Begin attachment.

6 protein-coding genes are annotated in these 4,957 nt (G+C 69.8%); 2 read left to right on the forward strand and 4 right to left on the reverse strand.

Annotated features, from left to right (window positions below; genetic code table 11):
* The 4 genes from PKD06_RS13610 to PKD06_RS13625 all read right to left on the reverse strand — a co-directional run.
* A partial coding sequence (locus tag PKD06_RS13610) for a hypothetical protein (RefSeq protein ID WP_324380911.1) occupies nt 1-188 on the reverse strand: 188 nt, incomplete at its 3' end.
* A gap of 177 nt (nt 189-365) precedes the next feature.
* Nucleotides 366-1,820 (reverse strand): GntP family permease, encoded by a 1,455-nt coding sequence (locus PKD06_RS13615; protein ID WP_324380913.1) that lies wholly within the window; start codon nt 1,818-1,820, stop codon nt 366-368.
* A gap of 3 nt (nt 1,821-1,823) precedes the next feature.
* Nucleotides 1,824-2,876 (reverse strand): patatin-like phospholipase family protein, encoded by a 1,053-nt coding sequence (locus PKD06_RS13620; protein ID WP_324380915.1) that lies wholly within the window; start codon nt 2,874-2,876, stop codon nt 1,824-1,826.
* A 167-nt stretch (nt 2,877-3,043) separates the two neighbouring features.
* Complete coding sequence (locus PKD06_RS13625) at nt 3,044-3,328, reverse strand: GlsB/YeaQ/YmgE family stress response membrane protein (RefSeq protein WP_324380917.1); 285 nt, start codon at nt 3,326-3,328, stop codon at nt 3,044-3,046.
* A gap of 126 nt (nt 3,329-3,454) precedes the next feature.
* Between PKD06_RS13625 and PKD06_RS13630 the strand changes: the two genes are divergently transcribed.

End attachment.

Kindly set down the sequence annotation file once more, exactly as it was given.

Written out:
6 protein-coding genes are annotated in these 4,957 nt (G+C 69.8%); 2 read left to right on the forward strand and 4 right to left on the reverse strand.

Annotated features, from left to right (window positions below; genetic code table 11):
* The 4 genes from PKD06_RS13610 to PKD06_RS13625 all read right to left on the reverse strand — a co-directional run.
* A partial coding sequence (locus tag PKD06_RS13610) for a hypothetical protein (RefSeq protein ID WP_324380911.1) occupies nt 1-188 on the reverse strand: 188 nt, incomplete at its 3' end.
* A gap of 177 nt (nt 189-365) precedes the next feature.
* Nucleotides 366-1,820 (reverse strand): GntP family permease, encoded by a 1,455-nt coding sequence (locus PKD06_RS13615; protein ID WP_324380913.1) that lies wholly within the window; start codon nt 1,818-1,820, stop codon nt 366-368.
* A gap of 3 nt (nt 1,821-1,823) precedes the next feature.
* Nucleotides 1,824-2,876 (reverse strand): patatin-like phospholipase family protein, encoded by a 1,053-nt coding sequence (locus PKD06_RS13620; protein ID WP_324380915.1) that lies wholly within the window; start codon nt 2,874-2,876, stop codon nt 1,824-1,826.
* A 167-nt stretch (nt 2,877-3,043) separates the two neighbouring features.
* Complete coding sequence (locus PKD06_RS13625) at nt 3,044-3,328, reverse strand: GlsB/YeaQ/YmgE family stress response membrane protein (RefSeq protein WP_324380917.1); 285 nt, start codon at nt 3,326-3,328, stop codon at nt 3,044-3,046.
* A gap of 126 nt (nt 3,329-3,454) precedes the next feature.
* Between PKD06_RS13625 and PKD06_RS13630 the strand changes: the two genes are divergently transcribed.